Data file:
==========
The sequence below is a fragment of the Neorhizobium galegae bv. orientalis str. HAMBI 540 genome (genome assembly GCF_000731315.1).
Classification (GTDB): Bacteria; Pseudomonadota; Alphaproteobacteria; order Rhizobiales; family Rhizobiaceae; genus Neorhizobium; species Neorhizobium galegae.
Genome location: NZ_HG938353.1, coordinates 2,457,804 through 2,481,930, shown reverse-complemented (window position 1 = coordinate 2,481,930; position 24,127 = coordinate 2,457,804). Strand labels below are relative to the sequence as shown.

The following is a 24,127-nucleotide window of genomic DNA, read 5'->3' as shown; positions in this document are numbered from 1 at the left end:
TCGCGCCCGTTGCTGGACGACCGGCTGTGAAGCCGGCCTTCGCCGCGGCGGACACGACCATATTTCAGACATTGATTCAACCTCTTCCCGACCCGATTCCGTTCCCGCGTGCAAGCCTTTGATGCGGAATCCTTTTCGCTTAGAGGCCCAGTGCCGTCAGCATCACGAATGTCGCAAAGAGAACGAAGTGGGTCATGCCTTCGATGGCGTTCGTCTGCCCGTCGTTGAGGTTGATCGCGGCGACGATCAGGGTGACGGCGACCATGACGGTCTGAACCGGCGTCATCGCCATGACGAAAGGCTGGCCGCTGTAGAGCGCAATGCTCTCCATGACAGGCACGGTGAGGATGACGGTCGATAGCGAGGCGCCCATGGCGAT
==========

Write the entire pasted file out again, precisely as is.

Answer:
The sequence below is a fragment of the Neorhizobium galegae bv. orientalis str. HAMBI 540 genome (genome assembly GCF_000731315.1).
Classification (GTDB): Bacteria; Pseudomonadota; Alphaproteobacteria; order Rhizobiales; family Rhizobiaceae; genus Neorhizobium; species Neorhizobium galegae.
Genome location: NZ_HG938353.1, coordinates 2,457,804 through 2,481,930, shown reverse-complemented (window position 1 = coordinate 2,481,930; position 24,127 = coordinate 2,457,804). Strand labels below are relative to the sequence as shown.

The following is a 24,127-nucleotide window of genomic DNA, read 5'->3' as shown; positions in this document are numbered from 1 at the left end:
TCGCGCCCGTTGCTGGACGACCGGCTGTGAAGCCGGCCTTCGCCGCGGCGGACACGACCATATTTCAGACATTGATTCAACCTCTTCCCGACCCGATTCCGTTCCCGCGTGCAAGCCTTTGATGCGGAATCCTTTTCGCTTAGAGGCCCAGTGCCGTCAGCATCACGAATGTCGCAAAGAGAACGAAGTGGGTCATGCCTTCGATGGCGTTCGTCTGCCCGTCGTTGAGGTTGATCGCGGCGACGATCAGGGTGACGGCGACCATGACGGTCTGAACCGGCGTCATCGCCATGACGAAAGGCTGGCCGCTGTAGAGCGCAATGCTCTCCATGACAGGCACGGTGAGGATGACGGTCGATAGCGAGGCGCCCATGGCGAT